Hundreds of Abused Kids Die Under CPS' Watch

AP investigation says many are killed while cases with protective services are open
By Newser Editors and Wire Services
Posted Dec 18, 2014 9:02 AM CST
Hundreds of Abused Kids Die Under CPS' Watch
This Dec. 19, 2009, family photo provided by Jan Collins shows Gordon Collins-Faunce. Collins-Faunce, was convicted of murdering his 10-week-old son, Ethan Henderson, on May 8, 2012.   (Uncredited)

At least 786 American children died of abuse or neglect in a six-year span in plain view of child protection authorities—many of the children beaten, starved, or left alone to drown while agencies had good reason to know they were in danger, the AP has found. To determine that number, the AP canvassed the 50 states, the District of Columbia, and branches of the military. Many states struggled to provide numbers; secrecy often prevailed. Most of the children whose cases were compiled by the AP were under the age of 4. They lost their lives even as authorities were investigating their families or providing some form of protective services because of previous instances of neglect, violence, or other troubles in the home. The number of abuse and neglect fatalities where a prior open case existed at the time of death is undoubtedly much higher than the tally of 760.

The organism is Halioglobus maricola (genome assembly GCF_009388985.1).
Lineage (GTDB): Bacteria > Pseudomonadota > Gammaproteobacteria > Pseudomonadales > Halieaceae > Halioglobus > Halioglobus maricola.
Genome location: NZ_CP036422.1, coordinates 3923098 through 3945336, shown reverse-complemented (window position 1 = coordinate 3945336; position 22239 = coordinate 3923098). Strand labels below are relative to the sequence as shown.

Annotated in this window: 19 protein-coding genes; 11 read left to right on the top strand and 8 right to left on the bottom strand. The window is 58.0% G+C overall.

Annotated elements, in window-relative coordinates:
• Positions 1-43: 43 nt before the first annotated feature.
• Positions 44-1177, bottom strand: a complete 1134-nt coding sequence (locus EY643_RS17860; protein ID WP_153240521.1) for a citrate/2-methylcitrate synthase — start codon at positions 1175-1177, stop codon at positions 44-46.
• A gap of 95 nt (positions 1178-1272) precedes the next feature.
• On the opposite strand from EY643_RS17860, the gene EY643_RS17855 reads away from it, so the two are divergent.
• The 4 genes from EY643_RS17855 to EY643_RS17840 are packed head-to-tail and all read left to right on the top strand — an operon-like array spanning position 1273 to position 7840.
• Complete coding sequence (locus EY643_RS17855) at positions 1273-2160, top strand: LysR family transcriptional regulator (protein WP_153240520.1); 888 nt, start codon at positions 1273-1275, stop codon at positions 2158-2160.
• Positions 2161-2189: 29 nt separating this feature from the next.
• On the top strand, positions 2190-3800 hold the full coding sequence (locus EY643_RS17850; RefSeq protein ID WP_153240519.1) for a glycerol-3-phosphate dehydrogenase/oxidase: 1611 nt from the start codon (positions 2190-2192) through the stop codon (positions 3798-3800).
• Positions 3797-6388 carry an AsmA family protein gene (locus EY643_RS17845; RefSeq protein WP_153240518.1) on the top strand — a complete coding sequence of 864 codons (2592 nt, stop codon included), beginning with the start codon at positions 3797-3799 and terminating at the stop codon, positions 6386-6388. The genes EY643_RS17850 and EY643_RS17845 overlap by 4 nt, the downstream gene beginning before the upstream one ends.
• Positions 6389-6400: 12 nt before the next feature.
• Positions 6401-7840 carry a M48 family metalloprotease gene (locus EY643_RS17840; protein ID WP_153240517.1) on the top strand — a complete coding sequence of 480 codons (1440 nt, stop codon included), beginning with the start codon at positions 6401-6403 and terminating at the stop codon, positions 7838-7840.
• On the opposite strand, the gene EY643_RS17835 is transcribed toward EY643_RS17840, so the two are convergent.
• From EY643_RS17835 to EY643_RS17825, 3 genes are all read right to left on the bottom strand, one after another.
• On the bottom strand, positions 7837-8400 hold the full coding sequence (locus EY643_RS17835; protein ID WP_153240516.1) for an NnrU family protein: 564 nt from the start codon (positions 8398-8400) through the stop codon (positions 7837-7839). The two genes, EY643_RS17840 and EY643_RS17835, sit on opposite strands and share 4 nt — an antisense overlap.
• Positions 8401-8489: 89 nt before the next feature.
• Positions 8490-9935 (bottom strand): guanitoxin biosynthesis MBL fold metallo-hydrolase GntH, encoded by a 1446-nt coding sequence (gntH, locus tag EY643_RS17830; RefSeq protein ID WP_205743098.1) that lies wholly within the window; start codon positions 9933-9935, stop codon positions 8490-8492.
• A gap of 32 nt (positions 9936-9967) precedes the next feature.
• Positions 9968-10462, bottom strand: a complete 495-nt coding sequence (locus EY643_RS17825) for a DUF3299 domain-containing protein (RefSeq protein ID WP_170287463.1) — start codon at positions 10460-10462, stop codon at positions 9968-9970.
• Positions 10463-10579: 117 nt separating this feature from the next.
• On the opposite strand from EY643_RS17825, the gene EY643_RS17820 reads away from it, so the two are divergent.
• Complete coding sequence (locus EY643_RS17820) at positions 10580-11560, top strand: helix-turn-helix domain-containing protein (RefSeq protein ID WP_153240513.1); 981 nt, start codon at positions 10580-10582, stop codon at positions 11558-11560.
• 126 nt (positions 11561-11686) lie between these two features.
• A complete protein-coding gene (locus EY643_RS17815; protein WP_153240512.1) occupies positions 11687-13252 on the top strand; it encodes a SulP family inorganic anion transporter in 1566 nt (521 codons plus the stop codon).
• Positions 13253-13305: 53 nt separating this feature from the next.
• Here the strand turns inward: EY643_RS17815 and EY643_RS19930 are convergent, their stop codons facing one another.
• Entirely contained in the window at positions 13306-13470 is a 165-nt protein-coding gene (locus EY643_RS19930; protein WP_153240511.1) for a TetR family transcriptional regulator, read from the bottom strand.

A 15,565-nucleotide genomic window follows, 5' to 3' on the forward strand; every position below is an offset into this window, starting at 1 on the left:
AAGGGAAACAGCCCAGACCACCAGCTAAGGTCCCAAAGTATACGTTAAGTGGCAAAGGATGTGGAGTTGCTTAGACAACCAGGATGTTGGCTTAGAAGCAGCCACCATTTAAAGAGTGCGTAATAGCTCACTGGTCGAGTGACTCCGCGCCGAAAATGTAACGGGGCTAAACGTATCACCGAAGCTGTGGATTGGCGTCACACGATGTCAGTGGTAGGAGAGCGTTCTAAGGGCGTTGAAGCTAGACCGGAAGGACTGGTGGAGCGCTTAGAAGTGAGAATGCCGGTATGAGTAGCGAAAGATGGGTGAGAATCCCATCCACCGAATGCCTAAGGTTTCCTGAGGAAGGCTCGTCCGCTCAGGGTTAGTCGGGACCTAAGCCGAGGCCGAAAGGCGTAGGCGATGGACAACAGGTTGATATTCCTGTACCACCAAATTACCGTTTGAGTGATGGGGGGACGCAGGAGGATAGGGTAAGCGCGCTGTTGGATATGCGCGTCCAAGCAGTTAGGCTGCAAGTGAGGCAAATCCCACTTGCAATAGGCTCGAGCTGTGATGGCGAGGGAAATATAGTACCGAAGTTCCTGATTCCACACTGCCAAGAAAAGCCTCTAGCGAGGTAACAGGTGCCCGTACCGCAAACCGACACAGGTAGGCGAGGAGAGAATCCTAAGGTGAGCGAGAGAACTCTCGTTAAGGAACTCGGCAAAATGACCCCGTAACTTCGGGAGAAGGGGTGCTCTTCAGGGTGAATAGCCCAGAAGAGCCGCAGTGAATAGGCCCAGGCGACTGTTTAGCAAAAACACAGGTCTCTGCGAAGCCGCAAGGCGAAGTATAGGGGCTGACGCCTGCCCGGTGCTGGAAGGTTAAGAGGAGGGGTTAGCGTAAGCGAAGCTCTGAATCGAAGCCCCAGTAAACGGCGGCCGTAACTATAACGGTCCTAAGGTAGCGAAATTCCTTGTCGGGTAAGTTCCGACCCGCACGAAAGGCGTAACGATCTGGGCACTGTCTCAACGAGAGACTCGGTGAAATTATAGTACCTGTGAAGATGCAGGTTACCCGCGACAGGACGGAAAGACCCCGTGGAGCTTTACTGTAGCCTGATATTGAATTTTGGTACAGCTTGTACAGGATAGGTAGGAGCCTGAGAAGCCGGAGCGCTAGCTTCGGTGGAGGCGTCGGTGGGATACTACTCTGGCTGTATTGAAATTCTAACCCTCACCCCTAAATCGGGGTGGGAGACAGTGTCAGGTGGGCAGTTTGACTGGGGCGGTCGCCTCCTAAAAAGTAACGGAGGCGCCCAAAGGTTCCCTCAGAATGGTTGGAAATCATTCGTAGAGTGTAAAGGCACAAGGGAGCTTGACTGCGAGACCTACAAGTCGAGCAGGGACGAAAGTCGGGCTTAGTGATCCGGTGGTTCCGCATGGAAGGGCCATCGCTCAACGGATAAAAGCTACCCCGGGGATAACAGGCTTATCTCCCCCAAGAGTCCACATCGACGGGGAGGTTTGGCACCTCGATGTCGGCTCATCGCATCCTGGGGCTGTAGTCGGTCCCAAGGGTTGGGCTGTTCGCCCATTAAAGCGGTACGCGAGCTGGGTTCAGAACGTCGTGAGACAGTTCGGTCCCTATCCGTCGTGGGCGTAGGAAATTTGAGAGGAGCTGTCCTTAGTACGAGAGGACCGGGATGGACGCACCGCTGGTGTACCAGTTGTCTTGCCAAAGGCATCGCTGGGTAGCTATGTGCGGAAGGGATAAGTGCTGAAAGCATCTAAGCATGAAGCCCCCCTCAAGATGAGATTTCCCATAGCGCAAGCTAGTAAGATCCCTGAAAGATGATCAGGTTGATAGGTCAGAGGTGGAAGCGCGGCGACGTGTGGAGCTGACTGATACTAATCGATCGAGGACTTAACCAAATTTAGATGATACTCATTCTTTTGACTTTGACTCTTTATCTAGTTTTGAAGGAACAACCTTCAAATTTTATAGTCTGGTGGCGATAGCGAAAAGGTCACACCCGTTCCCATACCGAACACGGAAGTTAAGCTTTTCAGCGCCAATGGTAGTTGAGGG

Many factors can contribute to the abuse dilemma: The child protective services system is plagued with worker shortages and case overloads. Budgets are tight, and nearly 40% of the 3 million child abuse/neglect complaints made annually to child protective services hotlines are screened and not investigated. Insufficient training for those who answer child abuse hotlines leads to misclassified reports, sometimes with deadly consequences, and a lack of a comprehensive national child-welfare database allows some abusers to avoid detection by moving to different states. Because no single, complete set of data exists for the deaths of kids who already were being overseen by child welfare caseworkers, the info compiled over the course of AP's investigation represents the most comprehensive statistics publicly available. (More child abuse stories.)

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